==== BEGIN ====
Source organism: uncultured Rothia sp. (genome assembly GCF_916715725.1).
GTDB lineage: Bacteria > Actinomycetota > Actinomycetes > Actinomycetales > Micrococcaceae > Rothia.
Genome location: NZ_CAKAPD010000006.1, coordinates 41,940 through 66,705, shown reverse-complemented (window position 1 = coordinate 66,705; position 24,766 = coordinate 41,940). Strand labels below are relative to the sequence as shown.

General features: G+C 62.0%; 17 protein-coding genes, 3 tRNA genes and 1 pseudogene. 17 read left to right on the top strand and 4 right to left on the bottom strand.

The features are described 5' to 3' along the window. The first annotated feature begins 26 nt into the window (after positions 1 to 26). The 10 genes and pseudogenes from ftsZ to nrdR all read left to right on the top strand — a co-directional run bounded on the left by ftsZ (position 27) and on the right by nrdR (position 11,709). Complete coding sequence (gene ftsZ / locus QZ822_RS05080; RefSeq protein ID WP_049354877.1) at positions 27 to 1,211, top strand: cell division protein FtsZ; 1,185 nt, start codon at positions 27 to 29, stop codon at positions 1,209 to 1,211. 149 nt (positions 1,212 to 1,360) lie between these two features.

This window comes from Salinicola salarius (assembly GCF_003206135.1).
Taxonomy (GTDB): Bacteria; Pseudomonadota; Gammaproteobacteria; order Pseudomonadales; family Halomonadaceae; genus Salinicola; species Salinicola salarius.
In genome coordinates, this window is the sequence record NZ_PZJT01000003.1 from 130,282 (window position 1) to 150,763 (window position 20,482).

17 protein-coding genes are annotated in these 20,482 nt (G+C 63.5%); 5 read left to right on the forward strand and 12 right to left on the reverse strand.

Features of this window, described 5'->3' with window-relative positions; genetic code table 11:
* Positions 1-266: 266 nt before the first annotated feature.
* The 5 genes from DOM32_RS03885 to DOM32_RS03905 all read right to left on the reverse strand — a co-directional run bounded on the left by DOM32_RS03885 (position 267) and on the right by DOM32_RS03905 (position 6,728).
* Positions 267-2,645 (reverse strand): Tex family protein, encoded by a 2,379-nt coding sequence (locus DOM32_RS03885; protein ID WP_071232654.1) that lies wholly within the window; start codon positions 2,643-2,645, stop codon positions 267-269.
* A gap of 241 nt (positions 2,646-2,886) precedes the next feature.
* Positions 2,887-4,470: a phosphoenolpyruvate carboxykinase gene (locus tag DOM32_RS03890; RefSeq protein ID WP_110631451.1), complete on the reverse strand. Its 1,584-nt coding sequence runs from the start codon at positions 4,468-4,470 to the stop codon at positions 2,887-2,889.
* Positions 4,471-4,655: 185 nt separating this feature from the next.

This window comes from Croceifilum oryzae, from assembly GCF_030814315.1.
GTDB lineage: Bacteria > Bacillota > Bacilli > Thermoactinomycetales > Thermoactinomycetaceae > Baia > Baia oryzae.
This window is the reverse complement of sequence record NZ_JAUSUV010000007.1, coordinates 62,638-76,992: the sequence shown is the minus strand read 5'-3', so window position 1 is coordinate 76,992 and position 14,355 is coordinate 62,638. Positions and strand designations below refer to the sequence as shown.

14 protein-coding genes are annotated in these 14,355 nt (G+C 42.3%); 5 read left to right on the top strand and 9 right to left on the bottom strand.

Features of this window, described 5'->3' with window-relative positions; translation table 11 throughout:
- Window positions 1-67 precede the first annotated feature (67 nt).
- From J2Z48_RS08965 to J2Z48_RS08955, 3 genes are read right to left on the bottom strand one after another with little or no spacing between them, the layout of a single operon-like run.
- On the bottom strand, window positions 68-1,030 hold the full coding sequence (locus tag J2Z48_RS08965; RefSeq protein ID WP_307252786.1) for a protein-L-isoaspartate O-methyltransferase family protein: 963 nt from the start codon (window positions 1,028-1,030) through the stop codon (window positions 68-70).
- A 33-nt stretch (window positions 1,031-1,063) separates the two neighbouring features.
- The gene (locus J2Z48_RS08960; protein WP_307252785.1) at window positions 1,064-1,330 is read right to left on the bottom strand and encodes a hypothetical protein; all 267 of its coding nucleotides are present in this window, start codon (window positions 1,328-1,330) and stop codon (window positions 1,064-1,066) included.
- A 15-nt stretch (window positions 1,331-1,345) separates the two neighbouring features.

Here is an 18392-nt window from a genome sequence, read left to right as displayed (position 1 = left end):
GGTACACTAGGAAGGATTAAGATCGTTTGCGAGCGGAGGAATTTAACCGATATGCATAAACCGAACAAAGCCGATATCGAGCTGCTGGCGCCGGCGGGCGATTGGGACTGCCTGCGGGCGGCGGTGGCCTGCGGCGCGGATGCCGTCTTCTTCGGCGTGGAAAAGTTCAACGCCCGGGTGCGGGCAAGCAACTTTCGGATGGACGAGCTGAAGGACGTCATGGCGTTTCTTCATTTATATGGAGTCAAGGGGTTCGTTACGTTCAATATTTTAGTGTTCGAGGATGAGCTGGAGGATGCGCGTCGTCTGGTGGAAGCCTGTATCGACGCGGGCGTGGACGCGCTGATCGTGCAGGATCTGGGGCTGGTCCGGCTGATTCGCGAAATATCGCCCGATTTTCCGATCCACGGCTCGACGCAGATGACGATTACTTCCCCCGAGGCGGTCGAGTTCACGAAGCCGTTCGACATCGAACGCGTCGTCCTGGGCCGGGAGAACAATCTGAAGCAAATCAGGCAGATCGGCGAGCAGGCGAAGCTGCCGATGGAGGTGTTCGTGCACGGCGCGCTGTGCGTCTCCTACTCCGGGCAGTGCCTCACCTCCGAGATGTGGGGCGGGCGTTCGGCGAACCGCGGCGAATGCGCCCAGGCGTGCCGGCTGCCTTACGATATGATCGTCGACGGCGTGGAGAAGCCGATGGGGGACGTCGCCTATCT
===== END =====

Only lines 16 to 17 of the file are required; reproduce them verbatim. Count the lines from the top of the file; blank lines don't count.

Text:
* Positions 4,471-4,655: 185 nt separating this feature from the next.

This window comes from Croceifilum oryzae, from assembly GCF_030814315.1.